They live in Mumbai’s backyard but lead a life far removed from all the markings of city life.
More than 1,500 tribals living at the fringes of Sanjay Gandhi National Park are geographically in the city, but live without access to health facilities, electricity, proper water supply and education.
There’s a more immediate problem at hand now. A contagious skin infection has spread among tribals, particularly in parts where malnutrition is rampant.
Almost every child from the tribal hamlets of Chunapada and Navapada is suffering from scabies. Every second family in Chunapada, which has about 50 families, has at least one member suffering from scabies.
Officials from the civic body’s health department, the forest department and Integrated Child Development Scheme (ICDS) are passing the buck.
Scabies is a skin infection that causes small itchy bumps and blisters due to tiny mites that burrow into the top layer of human skin to lay their eggs.
The burrows sometimes appear as short, wavy, reddish. It is contagious disease and usually transmitted by skin-to-skin contact or through sexual contact with an infected person.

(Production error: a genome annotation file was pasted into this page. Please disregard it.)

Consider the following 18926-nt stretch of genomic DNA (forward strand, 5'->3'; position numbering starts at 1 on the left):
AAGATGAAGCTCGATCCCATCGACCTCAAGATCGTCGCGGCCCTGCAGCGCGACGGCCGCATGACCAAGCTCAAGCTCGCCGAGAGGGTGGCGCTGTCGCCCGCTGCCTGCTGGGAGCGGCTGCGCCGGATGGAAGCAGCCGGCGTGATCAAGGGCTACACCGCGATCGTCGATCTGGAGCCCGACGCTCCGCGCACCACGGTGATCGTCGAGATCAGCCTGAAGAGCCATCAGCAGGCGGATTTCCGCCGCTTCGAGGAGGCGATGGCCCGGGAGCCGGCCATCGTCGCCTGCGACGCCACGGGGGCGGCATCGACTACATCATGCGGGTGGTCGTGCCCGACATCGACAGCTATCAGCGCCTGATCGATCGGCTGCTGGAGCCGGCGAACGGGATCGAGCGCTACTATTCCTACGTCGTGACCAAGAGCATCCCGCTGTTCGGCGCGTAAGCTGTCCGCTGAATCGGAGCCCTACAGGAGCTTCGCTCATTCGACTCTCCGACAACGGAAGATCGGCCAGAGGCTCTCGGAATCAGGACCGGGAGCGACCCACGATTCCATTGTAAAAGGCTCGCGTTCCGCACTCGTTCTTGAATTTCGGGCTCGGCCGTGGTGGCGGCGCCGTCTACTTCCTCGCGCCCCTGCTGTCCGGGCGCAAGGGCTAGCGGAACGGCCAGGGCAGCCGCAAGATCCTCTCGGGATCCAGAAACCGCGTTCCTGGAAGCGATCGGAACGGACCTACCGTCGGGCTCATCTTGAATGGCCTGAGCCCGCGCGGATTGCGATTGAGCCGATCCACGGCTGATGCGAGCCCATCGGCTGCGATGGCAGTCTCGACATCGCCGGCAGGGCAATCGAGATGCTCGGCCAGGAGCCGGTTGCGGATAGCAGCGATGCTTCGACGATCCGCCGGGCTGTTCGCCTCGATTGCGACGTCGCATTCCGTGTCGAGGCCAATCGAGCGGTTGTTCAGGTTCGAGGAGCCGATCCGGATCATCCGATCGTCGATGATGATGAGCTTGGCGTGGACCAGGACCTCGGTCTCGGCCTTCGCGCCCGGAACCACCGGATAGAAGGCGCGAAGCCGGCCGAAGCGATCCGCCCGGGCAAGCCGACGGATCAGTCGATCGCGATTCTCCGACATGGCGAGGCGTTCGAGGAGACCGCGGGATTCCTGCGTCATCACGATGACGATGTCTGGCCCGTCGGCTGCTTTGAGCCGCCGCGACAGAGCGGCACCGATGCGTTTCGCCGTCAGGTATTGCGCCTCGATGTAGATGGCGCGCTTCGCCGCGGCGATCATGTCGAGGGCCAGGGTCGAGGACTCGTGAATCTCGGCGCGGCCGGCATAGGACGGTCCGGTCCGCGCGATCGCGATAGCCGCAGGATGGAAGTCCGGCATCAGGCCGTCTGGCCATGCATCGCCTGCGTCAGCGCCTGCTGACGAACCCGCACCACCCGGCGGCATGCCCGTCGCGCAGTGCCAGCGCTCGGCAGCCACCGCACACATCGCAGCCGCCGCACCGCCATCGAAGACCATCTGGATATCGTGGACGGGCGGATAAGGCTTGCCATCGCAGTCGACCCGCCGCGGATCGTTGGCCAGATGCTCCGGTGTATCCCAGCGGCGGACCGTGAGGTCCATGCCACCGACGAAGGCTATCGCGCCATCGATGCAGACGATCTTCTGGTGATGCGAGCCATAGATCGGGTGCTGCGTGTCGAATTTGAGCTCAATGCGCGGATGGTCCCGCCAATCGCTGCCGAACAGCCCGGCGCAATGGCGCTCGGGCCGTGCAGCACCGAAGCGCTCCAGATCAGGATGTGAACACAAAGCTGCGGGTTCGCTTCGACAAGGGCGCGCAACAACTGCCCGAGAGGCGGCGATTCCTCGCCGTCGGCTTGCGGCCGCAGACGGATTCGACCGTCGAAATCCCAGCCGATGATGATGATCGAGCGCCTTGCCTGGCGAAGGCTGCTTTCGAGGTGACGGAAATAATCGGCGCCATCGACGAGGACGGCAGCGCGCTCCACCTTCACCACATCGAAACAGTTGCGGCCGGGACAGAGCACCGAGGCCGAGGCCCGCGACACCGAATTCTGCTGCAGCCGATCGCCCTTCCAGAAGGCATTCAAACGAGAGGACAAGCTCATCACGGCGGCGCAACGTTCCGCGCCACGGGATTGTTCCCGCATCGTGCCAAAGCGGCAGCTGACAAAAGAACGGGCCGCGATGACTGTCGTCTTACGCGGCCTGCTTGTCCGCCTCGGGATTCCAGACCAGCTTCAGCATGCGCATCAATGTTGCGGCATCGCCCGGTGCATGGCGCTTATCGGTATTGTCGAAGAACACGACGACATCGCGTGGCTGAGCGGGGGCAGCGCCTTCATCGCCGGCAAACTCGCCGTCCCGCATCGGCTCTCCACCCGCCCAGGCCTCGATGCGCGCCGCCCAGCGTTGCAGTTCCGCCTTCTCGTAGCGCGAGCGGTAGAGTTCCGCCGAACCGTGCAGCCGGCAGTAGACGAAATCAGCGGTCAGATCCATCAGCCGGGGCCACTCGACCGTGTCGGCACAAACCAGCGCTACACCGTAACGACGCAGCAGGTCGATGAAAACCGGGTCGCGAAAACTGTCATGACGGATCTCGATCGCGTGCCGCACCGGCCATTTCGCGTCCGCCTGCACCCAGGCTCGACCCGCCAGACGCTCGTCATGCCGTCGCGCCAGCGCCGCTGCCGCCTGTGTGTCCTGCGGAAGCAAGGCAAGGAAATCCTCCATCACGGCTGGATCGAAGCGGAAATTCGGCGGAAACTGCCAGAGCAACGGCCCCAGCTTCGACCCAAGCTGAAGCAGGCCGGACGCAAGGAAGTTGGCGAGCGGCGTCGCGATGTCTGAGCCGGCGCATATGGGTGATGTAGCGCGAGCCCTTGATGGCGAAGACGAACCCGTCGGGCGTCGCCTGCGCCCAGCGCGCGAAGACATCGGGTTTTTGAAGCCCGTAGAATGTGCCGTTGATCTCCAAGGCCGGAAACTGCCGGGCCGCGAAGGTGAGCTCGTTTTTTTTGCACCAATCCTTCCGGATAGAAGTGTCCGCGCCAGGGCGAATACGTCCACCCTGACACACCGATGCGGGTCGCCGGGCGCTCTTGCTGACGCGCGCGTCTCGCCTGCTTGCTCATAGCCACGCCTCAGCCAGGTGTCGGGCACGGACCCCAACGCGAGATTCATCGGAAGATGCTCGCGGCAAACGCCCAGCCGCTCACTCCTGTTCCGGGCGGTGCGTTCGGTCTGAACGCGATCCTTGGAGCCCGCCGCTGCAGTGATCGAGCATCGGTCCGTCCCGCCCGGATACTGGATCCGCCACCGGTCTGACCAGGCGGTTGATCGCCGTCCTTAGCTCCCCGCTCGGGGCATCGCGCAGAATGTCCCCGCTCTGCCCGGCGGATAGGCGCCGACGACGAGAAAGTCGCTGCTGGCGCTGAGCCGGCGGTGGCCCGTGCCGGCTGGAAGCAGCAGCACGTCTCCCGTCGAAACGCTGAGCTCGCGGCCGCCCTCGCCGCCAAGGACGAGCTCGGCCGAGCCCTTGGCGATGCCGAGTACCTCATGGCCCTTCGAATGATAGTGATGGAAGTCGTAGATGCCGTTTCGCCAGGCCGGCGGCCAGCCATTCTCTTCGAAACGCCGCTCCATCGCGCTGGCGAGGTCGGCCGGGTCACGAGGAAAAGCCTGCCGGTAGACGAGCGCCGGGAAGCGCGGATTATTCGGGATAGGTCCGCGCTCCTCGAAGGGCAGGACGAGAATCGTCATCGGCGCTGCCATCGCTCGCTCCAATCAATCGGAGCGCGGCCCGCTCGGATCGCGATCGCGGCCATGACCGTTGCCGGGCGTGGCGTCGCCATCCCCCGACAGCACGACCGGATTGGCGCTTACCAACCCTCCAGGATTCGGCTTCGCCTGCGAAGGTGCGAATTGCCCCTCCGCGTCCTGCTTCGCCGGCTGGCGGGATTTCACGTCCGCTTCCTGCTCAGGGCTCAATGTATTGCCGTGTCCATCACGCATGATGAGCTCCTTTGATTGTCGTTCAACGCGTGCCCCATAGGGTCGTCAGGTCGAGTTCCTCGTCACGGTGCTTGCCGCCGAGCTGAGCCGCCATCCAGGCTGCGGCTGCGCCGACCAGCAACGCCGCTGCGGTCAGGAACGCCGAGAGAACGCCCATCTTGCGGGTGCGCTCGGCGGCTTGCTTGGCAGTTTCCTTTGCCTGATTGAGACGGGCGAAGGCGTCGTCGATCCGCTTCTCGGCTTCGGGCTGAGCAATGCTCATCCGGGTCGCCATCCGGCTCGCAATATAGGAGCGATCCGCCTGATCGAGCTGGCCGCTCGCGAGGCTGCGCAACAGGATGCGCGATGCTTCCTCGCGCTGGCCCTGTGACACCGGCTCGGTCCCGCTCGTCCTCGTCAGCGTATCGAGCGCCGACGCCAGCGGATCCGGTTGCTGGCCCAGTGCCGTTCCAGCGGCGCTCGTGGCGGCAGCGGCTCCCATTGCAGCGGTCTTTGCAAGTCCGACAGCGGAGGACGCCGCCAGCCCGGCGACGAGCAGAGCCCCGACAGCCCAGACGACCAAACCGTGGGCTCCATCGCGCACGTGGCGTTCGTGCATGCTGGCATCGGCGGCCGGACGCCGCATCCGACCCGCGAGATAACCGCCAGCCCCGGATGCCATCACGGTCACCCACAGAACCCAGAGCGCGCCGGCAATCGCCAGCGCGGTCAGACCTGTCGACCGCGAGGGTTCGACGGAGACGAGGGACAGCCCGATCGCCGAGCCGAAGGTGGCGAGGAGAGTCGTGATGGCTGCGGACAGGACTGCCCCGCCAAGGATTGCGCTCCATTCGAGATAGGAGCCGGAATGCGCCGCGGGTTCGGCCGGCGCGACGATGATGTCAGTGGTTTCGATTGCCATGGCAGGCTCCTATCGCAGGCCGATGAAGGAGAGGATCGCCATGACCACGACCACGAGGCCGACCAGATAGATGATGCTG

Jeeva Dhule (70) has black spots all over his body since two years, which continuously itch leaving scars all over his body.
“I don’t know how these spots have come out all over the body especially on my fingers, stomach and legs,” said Krishna Dhune (38), who suffers from similar symptoms. “It itches badly and sometimes blood oozes out.”
Men from these hamlets generally work as daily wage labourers in nearby construction sites. “We have never had a bank account in our family,” said Dhune.
“Doctors (usually linked to NGOs) who come here give temporary solutions. And after their creams are over we can’t buy new ones,” said Sangeeta Pudwale (85), whose
grandson died of malnutrition last year.
“Four months ago we held a health camp for tribals and distributed medicines,” said chairman of BMC’s health committee, Shubhada Gudekar.
She said the forest department turned down a civic proposal to set up a permanent health centre there.
Forest department officials insist rehabilitating tribals is the key.
“This park is for animals and not humans. We have been trying to rehabilitate these families but they don’t want to go out,” said P.N. Munde, conservator of forests and director of the park.
“If the BMC is interested in their health, (civic officials should) visit the forest every week, educate the people and give them medicines, but that kind of initiative is clearly lacking,” he added.
Officials from the ICDS said unhygienic conditions were to blame for the disease. “Also, we need to counsel the tribes, especially their leaders,” said Deputy Commissioner (ICDS) M. Maulwane. “They often resist modern medicines.”